Summer is the season for getting outdoors and enjoying longer days on the beach, along the trails or just out for sunny walks. It’s a perfect season to get the exercise you and your dog need, but being mindful of the heat, parasites and the signs of dehydration is an imperative to keeping your dog safe and healthy.
When headed out for long walks in summer, it’s important to bring fresh, cool water for your dog, seek out shade whenever possible and avoid hot cement or asphalt to protect his paws. Summer is also flea and tick season, so giving your pup an appropriate preventative will allow the two of you to safely hike, walk and explore without fear of contracting harmful diseases like Lyme or Bartonella. Car rides with your pup can be fun, but in summer, they’re best avoided completely. Leaving your dog in a hot car for even a few minutes can lead to heat stroke or dehydration.
Caring for your pet through every season and change is part of what makes you a great pet owner. Here are simple, summer health tips to help you give your dog the best possible care this summer.
Hydrate and Shade
In the hot, summer months, it becomes much easier for your dog to become dehydrated-just like you. It’s important to keep cool, fresh water available at home and while out on walks. When you head out together to explore the outdoors, bring a cool bottle of water for your dog and a bowl to pour it into. Seek shade whenever possible, as too much direct sunlight and heat can increase the likelihood that he’ll become dehydrated. Be mindful of the signs of dehydration, while you’re at it: dry gums and excessive drooling.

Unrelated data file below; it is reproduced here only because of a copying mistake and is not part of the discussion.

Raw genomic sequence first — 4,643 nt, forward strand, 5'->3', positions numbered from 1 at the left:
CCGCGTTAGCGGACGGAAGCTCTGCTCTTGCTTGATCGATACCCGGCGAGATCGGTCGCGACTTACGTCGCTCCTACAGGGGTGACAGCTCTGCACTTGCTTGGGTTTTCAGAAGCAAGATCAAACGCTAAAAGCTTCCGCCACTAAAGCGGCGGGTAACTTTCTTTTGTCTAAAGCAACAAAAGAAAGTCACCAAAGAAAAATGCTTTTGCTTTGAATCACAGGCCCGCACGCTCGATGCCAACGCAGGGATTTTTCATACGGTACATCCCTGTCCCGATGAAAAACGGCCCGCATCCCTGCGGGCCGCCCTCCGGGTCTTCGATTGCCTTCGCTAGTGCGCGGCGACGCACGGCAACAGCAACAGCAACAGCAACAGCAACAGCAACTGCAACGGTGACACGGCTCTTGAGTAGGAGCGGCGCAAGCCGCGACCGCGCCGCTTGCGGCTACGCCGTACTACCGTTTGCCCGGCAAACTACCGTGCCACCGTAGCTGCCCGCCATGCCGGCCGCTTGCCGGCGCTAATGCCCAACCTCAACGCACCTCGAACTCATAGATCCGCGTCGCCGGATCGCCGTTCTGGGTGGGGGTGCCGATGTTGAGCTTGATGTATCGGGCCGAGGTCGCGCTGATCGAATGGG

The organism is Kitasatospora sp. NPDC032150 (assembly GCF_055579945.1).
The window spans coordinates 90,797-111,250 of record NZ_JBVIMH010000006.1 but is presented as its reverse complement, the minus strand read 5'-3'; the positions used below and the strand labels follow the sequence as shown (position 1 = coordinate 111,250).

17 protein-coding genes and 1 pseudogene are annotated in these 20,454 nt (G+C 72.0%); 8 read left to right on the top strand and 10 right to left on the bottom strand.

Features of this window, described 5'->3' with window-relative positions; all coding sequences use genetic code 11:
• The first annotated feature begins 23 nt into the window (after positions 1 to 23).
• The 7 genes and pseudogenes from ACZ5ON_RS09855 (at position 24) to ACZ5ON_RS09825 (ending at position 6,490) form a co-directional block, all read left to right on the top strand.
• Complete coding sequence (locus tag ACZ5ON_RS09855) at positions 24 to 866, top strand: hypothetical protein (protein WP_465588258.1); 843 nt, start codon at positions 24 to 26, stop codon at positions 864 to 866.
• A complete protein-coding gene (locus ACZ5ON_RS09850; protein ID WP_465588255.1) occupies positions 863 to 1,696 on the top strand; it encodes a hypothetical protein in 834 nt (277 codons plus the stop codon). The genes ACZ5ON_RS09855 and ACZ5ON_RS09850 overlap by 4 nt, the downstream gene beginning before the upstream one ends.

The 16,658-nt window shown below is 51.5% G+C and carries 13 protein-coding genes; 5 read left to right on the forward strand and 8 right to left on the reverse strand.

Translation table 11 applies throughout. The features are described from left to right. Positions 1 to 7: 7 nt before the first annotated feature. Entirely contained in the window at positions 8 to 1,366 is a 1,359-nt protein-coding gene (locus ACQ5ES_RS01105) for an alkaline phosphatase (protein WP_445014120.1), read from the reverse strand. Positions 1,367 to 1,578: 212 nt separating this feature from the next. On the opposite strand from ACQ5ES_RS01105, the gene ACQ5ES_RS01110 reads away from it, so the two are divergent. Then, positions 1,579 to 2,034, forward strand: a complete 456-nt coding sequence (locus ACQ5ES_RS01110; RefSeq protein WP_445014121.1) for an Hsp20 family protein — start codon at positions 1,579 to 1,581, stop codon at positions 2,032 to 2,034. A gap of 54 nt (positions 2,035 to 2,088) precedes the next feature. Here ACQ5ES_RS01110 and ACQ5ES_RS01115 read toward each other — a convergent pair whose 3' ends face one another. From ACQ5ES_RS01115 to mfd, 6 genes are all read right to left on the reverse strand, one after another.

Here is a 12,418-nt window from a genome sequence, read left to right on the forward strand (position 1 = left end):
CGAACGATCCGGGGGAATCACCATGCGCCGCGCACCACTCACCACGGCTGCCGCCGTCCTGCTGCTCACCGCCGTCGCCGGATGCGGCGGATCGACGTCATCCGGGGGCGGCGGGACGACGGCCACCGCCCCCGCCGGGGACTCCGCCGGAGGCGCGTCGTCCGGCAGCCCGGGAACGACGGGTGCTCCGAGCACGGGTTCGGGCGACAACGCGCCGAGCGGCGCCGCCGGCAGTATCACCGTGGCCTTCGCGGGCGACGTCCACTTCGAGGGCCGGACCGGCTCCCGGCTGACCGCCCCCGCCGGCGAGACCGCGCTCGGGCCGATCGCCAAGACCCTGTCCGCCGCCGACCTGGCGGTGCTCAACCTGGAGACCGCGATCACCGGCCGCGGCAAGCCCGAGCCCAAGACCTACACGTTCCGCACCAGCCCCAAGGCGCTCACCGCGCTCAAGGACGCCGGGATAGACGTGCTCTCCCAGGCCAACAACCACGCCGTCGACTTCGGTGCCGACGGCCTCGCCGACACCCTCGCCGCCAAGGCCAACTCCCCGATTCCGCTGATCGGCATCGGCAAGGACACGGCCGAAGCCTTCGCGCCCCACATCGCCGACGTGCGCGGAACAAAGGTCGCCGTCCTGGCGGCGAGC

If you and your pup like to take sunny strolls down neighborhood streets, be extra mindful of hot sidewalks during summer. Your dog doesn’t wear shoes like you to protect his paws, and hot sidewalks or asphalt can burn his paws quickly. Steer your pup toward grassy, cooler areas, or move your walks to cooler times of day-early morning or later in the evening.
Cut the Car Trips
We don’t recommend that you ever leave your pup unattended in a car, and definitely not in the hot, summer months. It can take less than 10 minutes for a dog or cat to develop heat stroke in a hot car, and your car can go from cool and air conditioned to boiling hot in just minutes when turned off-even with windows down.
Watch Your Walks
While you may have enjoyed long walks with your dog during your lunch hour this spring, in summer, it’s a good idea to keep your walks to the coolest time of day to keep you both comfortable and safe. Try walking your dog in the early morning hours, before it gets too hot or sunny, and the later evening hours, when the sun has started to go down and the temperature begins to cool.
Fleas and Ticks
Summer is flea, tick, mosquito and parasite season. Your pet will need proper prevention to keep them healthy, comfortable and safe from harmful diseases like Lyme or Bartonella. Check with your vet to determine the right flea and tick preventative for your dog, and make sure to use it regularly throughout the summer months, to keep him covered!